February is Black History Month, and to celebrate, Whitworth University is bringing internationally-known speaker Dwight Hopkins to campus for a lecture titled “What is a Christian Black Theology of Liberation” on Feb. 8.
Hopkins is a professor of theology at the University of Chicago’s Divinity School, a Baptist minister, and founded a 14-country student exchange network to facilitate global conversations about culture, race and diversity. He’s written several books and is currently working on a new one tentatively titled “Building Global Cross Cultural Leadership.” He still found time to chat with us about his upcoming talk, his thoughts on social justice and how students can take on divisive political and social issues on their campuses.
Spokane FAVS: First off, what is black liberation theology?
Hopkins: It looks at Christianity as it’s reflected in African American culture. Black liberation theology began in 1966; a group of religious and community leaders wanted to ask the question ‘How does the church, particularly the African American church, deal with contemporary issues?’ It asks, ‘how do the church and religious people respond to that today?’
Contemporary issues include things like race relations, education and social justice. In Hopkins’ view, they mostly center around institutions of power and society.
Hopkins: An example is the Black Lives Matter movement. Christianity is concerned about fairness for people and building a just society.
Spokane FAVS: What led you to become interested in black liberation theology?
Hopkins: I went to Harvard University, I double majored in African American studies and economics. I wanted to link global and local issues, particularly from a perspective of a person of color. I did what you’d call community organizing right after college for a few years in Harlem. I decided religion, culture and spirituality was something common to all of us.
Spokane FAVS: You founded a 14-country network that’s all about building bridges across global cultures. What does this look like from a day-to-day perspective in your program?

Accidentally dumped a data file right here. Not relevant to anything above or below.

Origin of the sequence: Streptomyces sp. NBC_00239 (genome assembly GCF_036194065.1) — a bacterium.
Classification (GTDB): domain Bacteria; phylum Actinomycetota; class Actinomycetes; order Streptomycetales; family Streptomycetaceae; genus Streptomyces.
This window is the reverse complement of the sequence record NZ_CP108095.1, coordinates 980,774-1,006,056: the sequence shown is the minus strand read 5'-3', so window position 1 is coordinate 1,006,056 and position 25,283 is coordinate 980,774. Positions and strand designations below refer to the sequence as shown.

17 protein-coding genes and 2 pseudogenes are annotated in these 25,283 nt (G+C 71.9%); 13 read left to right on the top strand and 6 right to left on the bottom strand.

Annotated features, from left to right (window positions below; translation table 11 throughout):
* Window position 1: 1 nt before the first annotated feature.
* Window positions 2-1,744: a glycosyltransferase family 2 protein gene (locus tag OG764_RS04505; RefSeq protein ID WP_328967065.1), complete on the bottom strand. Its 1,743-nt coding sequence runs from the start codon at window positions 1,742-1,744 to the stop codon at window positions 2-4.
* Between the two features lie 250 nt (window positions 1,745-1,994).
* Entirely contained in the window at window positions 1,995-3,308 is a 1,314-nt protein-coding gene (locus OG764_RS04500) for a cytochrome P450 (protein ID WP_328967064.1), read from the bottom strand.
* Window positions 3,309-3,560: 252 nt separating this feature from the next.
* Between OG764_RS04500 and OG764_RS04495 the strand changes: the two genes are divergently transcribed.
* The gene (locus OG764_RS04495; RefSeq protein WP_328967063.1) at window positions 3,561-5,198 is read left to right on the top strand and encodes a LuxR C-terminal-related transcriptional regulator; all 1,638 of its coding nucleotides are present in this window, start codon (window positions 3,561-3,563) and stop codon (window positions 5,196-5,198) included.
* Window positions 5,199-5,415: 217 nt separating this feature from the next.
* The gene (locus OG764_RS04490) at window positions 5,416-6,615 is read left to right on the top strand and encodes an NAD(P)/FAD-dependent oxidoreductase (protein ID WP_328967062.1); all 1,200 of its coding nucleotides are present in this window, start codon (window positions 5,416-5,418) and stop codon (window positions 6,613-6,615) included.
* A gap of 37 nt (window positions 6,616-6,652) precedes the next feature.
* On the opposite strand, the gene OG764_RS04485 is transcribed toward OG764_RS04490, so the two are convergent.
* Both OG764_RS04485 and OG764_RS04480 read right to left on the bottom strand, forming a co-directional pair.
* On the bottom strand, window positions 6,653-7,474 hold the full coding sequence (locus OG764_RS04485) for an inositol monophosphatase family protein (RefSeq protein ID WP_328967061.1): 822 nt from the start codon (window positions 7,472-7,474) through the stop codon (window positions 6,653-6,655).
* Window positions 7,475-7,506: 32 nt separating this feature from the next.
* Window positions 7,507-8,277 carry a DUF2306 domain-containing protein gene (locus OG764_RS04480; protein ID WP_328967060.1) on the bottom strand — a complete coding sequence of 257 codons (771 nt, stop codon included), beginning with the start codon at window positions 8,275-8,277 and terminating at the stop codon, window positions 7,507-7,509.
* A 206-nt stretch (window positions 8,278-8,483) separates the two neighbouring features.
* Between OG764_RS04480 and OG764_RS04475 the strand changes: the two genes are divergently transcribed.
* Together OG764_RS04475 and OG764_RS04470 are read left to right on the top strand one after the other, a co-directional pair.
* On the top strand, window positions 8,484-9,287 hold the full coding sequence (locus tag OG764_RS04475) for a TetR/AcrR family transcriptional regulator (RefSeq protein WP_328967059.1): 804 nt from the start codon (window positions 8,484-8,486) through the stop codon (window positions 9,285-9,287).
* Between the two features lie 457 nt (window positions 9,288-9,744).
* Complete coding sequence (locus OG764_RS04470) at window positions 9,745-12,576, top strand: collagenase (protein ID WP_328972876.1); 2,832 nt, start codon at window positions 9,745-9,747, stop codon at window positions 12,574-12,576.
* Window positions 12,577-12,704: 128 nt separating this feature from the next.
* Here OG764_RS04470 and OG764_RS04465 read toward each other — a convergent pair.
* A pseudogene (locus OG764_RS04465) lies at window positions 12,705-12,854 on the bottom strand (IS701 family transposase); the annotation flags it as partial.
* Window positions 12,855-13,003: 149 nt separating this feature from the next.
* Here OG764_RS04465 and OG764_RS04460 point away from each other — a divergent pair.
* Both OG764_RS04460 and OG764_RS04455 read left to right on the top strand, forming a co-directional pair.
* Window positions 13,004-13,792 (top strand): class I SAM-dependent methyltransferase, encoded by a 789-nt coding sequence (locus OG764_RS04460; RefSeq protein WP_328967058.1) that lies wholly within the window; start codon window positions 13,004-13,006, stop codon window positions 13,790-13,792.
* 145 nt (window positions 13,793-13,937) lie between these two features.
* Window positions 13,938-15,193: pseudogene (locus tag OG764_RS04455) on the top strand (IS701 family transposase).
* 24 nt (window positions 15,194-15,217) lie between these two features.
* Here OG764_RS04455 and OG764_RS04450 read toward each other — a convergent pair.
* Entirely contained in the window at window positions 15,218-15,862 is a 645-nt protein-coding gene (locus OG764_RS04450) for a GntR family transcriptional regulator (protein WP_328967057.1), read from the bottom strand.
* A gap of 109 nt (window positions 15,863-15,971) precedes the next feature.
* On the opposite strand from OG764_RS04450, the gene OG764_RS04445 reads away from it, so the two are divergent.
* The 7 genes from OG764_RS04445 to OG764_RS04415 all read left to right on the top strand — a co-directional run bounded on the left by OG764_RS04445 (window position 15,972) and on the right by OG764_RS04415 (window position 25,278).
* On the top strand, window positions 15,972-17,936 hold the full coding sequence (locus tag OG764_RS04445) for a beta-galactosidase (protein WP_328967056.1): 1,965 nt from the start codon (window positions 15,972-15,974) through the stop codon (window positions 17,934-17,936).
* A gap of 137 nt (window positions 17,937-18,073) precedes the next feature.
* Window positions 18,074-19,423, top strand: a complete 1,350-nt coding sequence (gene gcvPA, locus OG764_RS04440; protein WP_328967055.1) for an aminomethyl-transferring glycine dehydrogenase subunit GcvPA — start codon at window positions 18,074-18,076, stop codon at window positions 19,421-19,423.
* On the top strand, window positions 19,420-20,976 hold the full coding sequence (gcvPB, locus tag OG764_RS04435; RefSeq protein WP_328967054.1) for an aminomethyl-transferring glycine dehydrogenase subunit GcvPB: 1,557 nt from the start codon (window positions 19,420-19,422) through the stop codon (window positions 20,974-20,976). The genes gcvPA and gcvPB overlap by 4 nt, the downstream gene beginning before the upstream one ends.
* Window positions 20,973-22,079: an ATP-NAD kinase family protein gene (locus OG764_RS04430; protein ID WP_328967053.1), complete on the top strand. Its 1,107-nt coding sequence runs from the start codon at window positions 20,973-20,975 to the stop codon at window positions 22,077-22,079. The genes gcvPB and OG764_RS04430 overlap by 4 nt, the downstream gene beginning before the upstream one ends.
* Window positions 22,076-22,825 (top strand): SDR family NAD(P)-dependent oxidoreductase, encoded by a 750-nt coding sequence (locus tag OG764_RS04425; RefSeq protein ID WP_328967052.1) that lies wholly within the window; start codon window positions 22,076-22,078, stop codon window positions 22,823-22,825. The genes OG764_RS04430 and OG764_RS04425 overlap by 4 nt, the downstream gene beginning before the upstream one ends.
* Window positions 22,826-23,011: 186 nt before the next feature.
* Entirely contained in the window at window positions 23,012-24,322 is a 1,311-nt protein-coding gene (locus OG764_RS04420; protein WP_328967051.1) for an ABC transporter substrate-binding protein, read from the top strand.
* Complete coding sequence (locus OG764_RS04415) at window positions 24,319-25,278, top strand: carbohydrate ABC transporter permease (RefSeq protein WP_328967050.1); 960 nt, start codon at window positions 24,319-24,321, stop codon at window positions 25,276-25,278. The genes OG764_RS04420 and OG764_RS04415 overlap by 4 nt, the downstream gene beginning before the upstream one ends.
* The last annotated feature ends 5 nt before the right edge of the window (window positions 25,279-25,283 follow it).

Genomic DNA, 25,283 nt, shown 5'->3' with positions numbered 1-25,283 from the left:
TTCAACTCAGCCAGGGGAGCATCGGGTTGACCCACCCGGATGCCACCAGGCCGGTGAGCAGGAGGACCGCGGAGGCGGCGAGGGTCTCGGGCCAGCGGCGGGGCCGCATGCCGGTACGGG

Hopkins: We have the youth and students travel to countries within the network. For example, two students from Zimbabwe recently came to Chicago for an exchange program. It’s really about moving young people from their space to a new space. Secondly, we began to network between the nations; building long-term relationships between students in other countries. That’s really where the magic begins.
Spokane FAVS: How can students address the current divisive social and political culture on their campuses?
Hopkins: They can use existing organizations and also create new ones; commit themselves to building institutions. Become more active in the actual administration in schools. Students can have an impact on power, policy and decision making where they are. They might be there for only four years, but they are citizens of that school.
Hopkins is also a big advocate of studying diverse types of history; instead of just European history, he believes we should study all types, including African American history.
Hopkins: It’s part of one American narrative. We get educated very well in terms of one European tradition and we leave out the others. We sort of add them on.
This interview has been edited and condensed for space.
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